It would seem to follow, then, that "with desire I have desired to eat this passover" (Lk.22 :15) was spoken with reference to the memorial Bread. The words need to be read with an emphasis on the word "this", to point a contrast between the new Passover which the Lord was now instituting ("Christ our Passover is sacrificed for us"; 1 Cor.5 :7), and the Jewish Passover celebrating deliverance from Egypt.

Three observations confirm this conclusion:

  1. "With desire I have desired . . ." Nowhere else is such vehement longing attributed to Jesus. Can any reason be assigned for an eagerness to celebrate the Jewish passover with his disciples? On the other hand, when this saying is referred to the new Passover, the words call for no explanation at all.
  2. "I will not any more eat thereof, until it be fulfilled in the kingdom of God." When Jesus comes again will he celebrate the Jewish Passover every year? Or will he break Bread and drink Wine with his redeemed in thankful celebration of how that redemption was accomplished?
  3. And is it the Jewish Passover or is it his own new Passover which will be fulfilled in the kingdom of God?
One problem still remains: Why should Luke give his record such a shape? It could be that in ch.22 Luke was content (under God) to compile what information he was able to assemble (Lk.1 :2) concerning the Upper Room, without making any attempt to put it into strict chronological order. (There are not a few other instances in Luke of chronological dislocation: 1 :66b,80; 3 :19,20; 4 :16ff; 13 :34; 11 :24-32 (cf.Mt.); 11 :14ff (cf. Mk.j; 11 :13,14(?); 19 :41,37; 21 :37,38). Or perhaps he had reasons of his own (which have not come to light as yet) for disturbing the order of this section of his narrative—as Matthew and Mark have certainly done at Matthew 26:6 and Mark 14:3 (for a fairly obvious reason; see Studies 155, 180). Perhaps Luke's method here has been to put first what he deemed to be undoubtedly the most important section—the Breaking of Bread—and then to add the rest of the details concerning the Upper Room in a series of disconnected paragraphs without special regard to the order in which the different events took place. This is suggested by the following features:

  1. Luke appears to mention the priority contention amongst the twelve as taking place after the Bread and Wine. But John 13 puts the washing of the disciples' feet (which was clearly designed as a rebuke of their altercation) at the beginning of the proceedings. (John 13 :2 should read: "And supper being ready." And note that Luke 22 :27cimpliesJohn 13 :4,5). In any case it is impossible to believe that immediately after the solemn institutional words of Jesus the twelve fell to quarrelling.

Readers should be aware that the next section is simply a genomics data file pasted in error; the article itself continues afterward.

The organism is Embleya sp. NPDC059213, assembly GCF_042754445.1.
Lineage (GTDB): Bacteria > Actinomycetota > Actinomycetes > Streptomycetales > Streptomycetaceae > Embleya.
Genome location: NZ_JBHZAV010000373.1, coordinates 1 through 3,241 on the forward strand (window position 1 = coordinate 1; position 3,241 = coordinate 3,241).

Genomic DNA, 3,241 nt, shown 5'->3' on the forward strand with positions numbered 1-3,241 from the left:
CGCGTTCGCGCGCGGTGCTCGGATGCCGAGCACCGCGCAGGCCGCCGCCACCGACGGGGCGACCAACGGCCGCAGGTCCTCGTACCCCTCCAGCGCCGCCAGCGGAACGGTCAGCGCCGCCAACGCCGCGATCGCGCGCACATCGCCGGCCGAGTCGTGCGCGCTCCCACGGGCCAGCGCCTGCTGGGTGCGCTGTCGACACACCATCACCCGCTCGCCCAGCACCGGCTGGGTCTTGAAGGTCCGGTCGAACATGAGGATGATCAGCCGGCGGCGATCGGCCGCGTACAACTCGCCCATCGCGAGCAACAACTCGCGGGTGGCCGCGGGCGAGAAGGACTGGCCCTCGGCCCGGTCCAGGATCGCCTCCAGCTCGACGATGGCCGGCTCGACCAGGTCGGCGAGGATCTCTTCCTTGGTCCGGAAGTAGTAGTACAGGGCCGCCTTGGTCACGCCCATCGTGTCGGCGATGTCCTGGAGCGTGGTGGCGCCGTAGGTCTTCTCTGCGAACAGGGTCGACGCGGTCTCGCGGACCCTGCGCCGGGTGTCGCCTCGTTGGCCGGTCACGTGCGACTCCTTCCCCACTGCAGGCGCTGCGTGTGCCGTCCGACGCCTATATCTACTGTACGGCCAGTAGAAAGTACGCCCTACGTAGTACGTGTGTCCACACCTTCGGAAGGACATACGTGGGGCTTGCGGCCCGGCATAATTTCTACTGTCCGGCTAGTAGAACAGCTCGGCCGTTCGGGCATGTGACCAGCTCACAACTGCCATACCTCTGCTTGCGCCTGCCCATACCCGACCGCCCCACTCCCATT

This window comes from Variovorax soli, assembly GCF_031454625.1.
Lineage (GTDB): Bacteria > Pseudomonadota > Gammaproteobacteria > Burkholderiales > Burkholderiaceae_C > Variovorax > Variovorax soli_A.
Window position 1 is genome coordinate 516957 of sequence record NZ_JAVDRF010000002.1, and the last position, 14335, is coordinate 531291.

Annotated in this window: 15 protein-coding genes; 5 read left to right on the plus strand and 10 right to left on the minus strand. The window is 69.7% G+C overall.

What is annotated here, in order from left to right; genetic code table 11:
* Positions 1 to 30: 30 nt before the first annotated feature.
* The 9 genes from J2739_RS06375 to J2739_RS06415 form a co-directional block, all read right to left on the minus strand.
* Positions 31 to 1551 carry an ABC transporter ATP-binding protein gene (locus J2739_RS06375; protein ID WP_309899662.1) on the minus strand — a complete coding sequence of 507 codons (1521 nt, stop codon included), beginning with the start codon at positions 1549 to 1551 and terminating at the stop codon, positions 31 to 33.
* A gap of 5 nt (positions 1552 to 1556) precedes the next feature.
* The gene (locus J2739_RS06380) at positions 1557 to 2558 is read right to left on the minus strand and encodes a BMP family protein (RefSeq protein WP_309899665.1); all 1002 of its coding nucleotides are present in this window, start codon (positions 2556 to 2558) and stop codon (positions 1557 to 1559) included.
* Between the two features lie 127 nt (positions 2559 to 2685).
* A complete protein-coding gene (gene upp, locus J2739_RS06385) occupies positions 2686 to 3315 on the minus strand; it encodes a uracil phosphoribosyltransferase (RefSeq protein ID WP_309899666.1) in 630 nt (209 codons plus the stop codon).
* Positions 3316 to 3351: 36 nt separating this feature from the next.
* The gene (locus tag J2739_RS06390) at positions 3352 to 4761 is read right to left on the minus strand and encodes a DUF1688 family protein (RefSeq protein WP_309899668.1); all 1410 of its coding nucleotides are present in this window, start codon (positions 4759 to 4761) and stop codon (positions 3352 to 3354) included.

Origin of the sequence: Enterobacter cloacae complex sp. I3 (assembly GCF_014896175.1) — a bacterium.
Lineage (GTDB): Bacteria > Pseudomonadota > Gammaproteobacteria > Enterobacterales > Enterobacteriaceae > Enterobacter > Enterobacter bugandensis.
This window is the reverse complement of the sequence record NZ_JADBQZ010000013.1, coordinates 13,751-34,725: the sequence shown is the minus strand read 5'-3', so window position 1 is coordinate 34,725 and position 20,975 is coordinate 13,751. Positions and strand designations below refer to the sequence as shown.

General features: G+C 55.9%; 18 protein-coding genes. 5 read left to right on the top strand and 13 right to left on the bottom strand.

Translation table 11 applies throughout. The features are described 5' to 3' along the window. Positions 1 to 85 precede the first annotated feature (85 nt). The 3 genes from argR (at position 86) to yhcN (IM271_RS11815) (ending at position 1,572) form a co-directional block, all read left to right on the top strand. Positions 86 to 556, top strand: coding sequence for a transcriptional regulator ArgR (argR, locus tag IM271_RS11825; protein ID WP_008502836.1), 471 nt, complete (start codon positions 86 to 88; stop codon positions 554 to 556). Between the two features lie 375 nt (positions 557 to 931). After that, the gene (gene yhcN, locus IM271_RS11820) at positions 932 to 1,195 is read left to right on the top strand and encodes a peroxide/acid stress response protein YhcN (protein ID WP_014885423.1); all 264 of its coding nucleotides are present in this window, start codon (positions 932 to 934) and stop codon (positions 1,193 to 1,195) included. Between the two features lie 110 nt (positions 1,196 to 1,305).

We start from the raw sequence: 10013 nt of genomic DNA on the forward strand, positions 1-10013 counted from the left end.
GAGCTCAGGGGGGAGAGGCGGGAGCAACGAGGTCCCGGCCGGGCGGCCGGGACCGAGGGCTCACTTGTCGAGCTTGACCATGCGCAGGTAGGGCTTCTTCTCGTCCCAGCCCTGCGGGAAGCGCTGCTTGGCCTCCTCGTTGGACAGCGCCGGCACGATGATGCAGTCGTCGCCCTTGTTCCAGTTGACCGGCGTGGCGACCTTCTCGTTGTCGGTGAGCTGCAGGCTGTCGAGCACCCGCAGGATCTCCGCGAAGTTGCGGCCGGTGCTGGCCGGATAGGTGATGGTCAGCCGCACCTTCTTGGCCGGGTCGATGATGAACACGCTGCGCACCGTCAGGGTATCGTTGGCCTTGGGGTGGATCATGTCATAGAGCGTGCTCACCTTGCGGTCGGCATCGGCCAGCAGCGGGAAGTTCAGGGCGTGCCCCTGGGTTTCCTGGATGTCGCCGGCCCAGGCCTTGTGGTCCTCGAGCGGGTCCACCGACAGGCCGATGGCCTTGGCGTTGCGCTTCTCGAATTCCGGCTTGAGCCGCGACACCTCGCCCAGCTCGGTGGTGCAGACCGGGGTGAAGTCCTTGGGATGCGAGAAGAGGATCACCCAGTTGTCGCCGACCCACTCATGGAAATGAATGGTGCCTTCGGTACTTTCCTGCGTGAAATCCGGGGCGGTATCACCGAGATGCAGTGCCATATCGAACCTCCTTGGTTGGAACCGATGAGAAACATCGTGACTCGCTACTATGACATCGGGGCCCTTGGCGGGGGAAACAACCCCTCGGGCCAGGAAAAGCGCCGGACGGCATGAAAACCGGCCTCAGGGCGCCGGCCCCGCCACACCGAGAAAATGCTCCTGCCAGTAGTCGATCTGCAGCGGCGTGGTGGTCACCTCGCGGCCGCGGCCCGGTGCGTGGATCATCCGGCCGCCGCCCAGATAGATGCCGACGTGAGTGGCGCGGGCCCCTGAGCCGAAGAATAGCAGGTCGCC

2. Luke 22 :21 represents Jesus as saying after the institution of the Bread and Wine: "Behold, the hand of him that betrayeth me is with me on the table." This would seem to imply that Judas actually shared both the Bread and the Wine. Yet, according to John 13 :26,30, Judas was given the sop whilst the meal was in progress, and he then went out immediately. But it was "after supper" that Jesus "took the cup." So the order in Luke here can hardly be right.
  3. Luke 22 :31-34 puts the warning of Peter about the impending denial before the departure for Gethsemane, which is described in verse 39. But Matthew and Mark both have it after Jesus left the Upper Room. The introductory phrase of Luke 22 :31: "And the Lord said" (which RV quite unwarrantably omits) suggests the beginning of an independant section of the narrative,
  4. In the same Luke 22 :35-38 (the discussion about swords and about Jesus reckoned with transgressors) appears to be spoken in the Upper Room (note v.39). Yet is it likely that at the table the disciples would be wearing swords and could say: "Lord, behold, here are two swords"? The words surely belong to Gethsemane or to their journey thither.
With four other examples of what the modernist would call "dislocation", but for which "compilation" is probably a better word, it seems not unlikely that this phenomenon is adequate to account for Luke's double mention of the Bread and Wine.

The most important result of this study, is, then, that Luke 22 should be read as giving two successive records of the eucharistic words of Jesus:

The Bread
The Bread